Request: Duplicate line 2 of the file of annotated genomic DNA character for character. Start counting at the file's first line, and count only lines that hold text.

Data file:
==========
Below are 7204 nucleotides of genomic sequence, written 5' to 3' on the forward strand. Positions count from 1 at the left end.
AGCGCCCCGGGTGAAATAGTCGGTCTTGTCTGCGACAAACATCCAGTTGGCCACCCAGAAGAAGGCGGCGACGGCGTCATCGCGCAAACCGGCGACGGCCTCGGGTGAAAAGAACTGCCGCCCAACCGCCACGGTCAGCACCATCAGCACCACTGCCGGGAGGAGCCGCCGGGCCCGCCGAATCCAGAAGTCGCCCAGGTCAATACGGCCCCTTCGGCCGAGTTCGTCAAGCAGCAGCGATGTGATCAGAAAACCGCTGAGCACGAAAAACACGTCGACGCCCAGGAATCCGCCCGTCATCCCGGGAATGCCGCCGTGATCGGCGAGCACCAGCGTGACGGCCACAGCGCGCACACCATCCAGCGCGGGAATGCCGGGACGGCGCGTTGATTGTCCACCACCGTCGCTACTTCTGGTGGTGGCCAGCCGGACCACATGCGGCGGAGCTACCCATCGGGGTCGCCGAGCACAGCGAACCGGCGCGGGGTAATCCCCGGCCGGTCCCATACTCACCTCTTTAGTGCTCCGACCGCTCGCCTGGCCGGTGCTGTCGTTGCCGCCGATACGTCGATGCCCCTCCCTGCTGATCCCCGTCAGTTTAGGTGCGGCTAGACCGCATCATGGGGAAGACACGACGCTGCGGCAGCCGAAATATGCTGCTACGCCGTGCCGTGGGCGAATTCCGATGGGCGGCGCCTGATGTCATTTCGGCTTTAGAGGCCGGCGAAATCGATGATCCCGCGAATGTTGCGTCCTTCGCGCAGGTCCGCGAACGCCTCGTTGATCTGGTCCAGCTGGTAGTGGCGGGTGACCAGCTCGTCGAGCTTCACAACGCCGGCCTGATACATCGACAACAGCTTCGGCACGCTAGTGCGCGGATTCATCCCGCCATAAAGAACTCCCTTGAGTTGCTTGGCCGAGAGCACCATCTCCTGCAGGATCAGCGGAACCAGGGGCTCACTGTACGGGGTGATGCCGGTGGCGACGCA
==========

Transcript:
AGCGCCCCGGGTGAAATAGTCGGTCTTGTCTGCGACAAACATCCAGTTGGCCACCCAGAAGAAGGCGGCGACGGCGTCATCGCGCAAACCGGCGACGGCCTCGGGTGAAAAGAACTGCCGCCCAACCGCCACGGTCAGCACCATCAGCACCACTGCCGGGAGGAGCCGCCGGGCCCGCCGAATCCAGAAGTCGCCCAGGTCAATACGGCCCCTTCGGCCGAGTTCGTCAAGCAGCAGCGATGTGATCAGAAAACCGCTGAGCACGAAAAACACGTCGACGCCCAGGAATCCGCCCGTCATCCCGGGAATGCCGCCGTGATCGGCGAGCACCAGCGTGACGGCCACAGCGCGCACACCATCCAGCGCGGGAATGCCGGGACGGCGCGTTGATTGTCCACCACCGTCGCTACTTCTGGTGGTGGCCAGCCGGACCACATGCGGCGGAGCTACCCATCGGGGTCGCCGAGCACAGCGAACCGGCGCGGGGTAATCCCCGGCCGGTCCCATACTCACCTCTTTAGTGCTCCGACCGCTCGCCTGGCCGGTGCTGTCGTTGCCGCCGATACGTCGATGCCCCTCCCTGCTGATCCCCGTCAGTTTAGGTGCGGCTAGACCGCATCATGGGGAAGACACGACGCTGCGGCAGCCGAAATATGCTGCTACGCCGTGCCGTGGGCGAATTCCGATGGGCGGCGCCTGATGTCATTTCGGCTTTAGAGGCCGGCGAAATCGATGATCCCGCGAATGTTGCGTCCTTCGCGCAGGTCCGCGAACGCCTCGTTGATCTGGTCCAGCTGGTAGTGGCGGGTGACCAGCTCGTCGAGCTTCACAACGCCGGCCTGATACATCGACAACAGCTTCGGCACGCTAGTGCGCGGATTCATCCCGCCATAAAGAACTCCCTTGAGTTGCTTGGCCGAGAGCACCATCTCCTGCAGGATCAGCGGAACCAGGGGCTCACTGTACGGGGTGATGCCGGTGGCGACGCA